When Friday rolls around, the weekend is your only thought. During the weekend you are mentally preparing for Monday—what to wear, who to talk to, what is to be accomplished. Let Monday be your springboard for the rest of the week.
Here are some tips on how to do that.
1. Inbox Zero
Inbox Zero is when you have no emails staring you in the face and causing stress.
Many times, our email inbox is our to-do list, idea bank, and main communication. When you first turn on your computer in the morning, start with getting to Inbox Zero. This is a literal accomplishment. We want to achieve an empty inbox, and settle for nothing less.
Before plugging at your excel page, writing your blog post, or making the first call, you have to free your mind from the number that haunts your sleep; the stressing ‘emails ’ count.
Move the Necessary
An unanswered email, phone call, or contact sheet should not be in your inbox. Most of your emails have a place other than the inbox. Move the necessary emails where they belong, making sure you have not lost any important data.
References, pictures, and funny work emails should not be in your inbox. Archive them into appropriate folders and move on.
Delete the Rest
Unless it fits in the above categories, delete it. If you are afraid to lose the item, it should have been moved or archived. Delete the items you can do without.
2. De-Clutter Desk
Your desk clutter does nothing good for you. An important mental step is to stop making excuses. Your desk clutter is the worst kind of to-do list possible.
Spending 10-15 minutes each Monday (or every day) de-cluttering will be a worthwhile investment in your time.
Productivity501 recently published a post called “5 Questions to Help Organize Your Desk.” The questions they ask force readers to think about the real reasons behind desk clutter. You can read the entire article here, or read my summary below:
Be honest with yourself, and rid of the stuff you don’t need to read. Other tips include the use of RSS, getting a bookshelf, or listening to the audio version.
Asking why each item is on your desk will help you come to the solution needed. Is your filing cabinet too far away? Maybe it is time to bring it closer. Look at each paper individually, and ask “Why?” Spend the time to clean—you won’t regret it.
In short, quickly get through the pieces of paper that require 2-5 minutes and store the ones that require longer action in some plastic bin or on-desk filing system.
Remove everything you don’t need. Cups, cleaning supplies, CD-spindles should find their place somewhere else and not in your clean space. Or, mark off a “clean space.”
3. Your One Work Goal
Zenhabits inspired my one goal a week work habit. The Amazing Power of One promotes a sense of ease even when we have hundreds of things that we could be doing.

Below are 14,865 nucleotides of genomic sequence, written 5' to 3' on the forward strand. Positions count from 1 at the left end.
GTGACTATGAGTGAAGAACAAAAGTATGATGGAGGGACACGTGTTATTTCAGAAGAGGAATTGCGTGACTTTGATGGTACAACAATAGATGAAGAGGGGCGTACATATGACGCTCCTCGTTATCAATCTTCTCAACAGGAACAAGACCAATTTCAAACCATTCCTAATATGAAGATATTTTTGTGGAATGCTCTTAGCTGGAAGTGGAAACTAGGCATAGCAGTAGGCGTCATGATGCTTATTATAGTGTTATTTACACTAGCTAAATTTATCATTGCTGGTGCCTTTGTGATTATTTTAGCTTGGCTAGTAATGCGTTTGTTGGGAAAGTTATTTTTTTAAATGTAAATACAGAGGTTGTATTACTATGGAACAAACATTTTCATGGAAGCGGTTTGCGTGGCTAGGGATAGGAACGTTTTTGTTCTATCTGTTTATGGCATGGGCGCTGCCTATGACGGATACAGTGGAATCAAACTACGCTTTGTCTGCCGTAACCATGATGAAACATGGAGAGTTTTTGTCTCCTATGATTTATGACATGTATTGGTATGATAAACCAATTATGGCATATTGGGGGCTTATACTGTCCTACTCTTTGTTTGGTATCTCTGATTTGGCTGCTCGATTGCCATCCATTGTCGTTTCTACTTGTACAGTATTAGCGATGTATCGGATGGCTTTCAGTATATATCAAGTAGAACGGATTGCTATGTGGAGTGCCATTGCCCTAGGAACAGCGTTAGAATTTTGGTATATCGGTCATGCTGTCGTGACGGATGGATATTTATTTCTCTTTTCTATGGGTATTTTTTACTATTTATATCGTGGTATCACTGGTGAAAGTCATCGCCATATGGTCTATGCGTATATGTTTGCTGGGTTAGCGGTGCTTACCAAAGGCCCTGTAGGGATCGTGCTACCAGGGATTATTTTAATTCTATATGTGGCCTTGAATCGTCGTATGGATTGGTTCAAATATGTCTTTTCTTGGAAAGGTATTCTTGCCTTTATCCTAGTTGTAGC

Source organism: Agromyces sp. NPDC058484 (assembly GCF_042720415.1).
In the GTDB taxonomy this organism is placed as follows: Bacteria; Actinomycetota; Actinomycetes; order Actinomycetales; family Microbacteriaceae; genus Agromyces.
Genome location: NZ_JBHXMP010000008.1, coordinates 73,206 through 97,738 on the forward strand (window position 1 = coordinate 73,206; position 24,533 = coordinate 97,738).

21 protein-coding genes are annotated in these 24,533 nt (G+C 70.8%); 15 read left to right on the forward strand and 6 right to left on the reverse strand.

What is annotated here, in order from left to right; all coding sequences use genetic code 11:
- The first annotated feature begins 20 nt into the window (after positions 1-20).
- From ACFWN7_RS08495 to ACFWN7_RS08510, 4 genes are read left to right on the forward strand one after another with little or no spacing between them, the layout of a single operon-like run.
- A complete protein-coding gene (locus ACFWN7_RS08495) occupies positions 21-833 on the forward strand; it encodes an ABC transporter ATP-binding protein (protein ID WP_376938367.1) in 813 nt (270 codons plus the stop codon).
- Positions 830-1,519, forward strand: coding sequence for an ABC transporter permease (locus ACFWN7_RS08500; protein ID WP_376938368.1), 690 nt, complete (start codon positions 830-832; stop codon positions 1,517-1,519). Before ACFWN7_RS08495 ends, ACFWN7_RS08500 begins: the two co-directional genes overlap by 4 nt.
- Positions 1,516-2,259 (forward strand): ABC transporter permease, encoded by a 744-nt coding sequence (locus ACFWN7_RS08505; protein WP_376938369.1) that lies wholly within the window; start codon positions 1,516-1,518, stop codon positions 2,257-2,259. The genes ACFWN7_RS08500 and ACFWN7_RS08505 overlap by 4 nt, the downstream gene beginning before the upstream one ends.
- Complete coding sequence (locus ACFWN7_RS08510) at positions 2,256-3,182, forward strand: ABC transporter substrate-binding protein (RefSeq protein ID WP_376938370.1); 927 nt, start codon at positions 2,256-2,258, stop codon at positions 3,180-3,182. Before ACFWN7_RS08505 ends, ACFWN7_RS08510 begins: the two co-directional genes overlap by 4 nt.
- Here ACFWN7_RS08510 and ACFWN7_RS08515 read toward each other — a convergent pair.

Print out (preferably in large print) your weekly goal. Put this goal somewhere in your peripheral vision (e.g. behind your computer monitor and slightly to the right).
A weekly goal helps you overcome any frustration over your workload. You can never be bored, or feel like you aren’t accomplishing what you think you can. When you feel overwhelmed or don’t know what to do in between meetings, work on your weekly goal. It is your fallback for the uncertain times.
4. Eat a Healthy Breakfast
One of the most popular posts on Zenhabits (and for a good reason) is a list of healthy breakfast choices.
What everyone seems to know, but very few seem to practice regularly, is eating a hearty and healthy breakfast. Fruits-grains-nuts type of healthy, and not sausage-egg-pancakes.
Start slow and try to do it once a week. Your stubbornness will get you nowhere.
5. Achieve Flow State ASAP
During flow-state, time ceases to exist, and your fingers seem to just move in sync with your brain. Things just…flow. It is important to achieve this as early as you can. After the previous 4 tips are finished, flow state can be achieved with ease.
While your goal for the week is Project A, Project B may have an earlier due date. It’s perfectly acceptable to let Project B become your flow-state for the day.
Pushing the Spark
The first 10 minutes, when your thoughts are being composed and you can still hear people chattering around you, are truly the hardest to push through. Keep at it and eventually your mind will drift. Once you have plowed through the distractions, your mind will begin to think faster than your fingers can type, and your project will be nearer to completion.
With practice, you can come in and out of flow-state as you please. When 5 p.m. rolls around, you will kick down the front door with all of you have accomplished.
image credit: gideonstrauss & martinlabar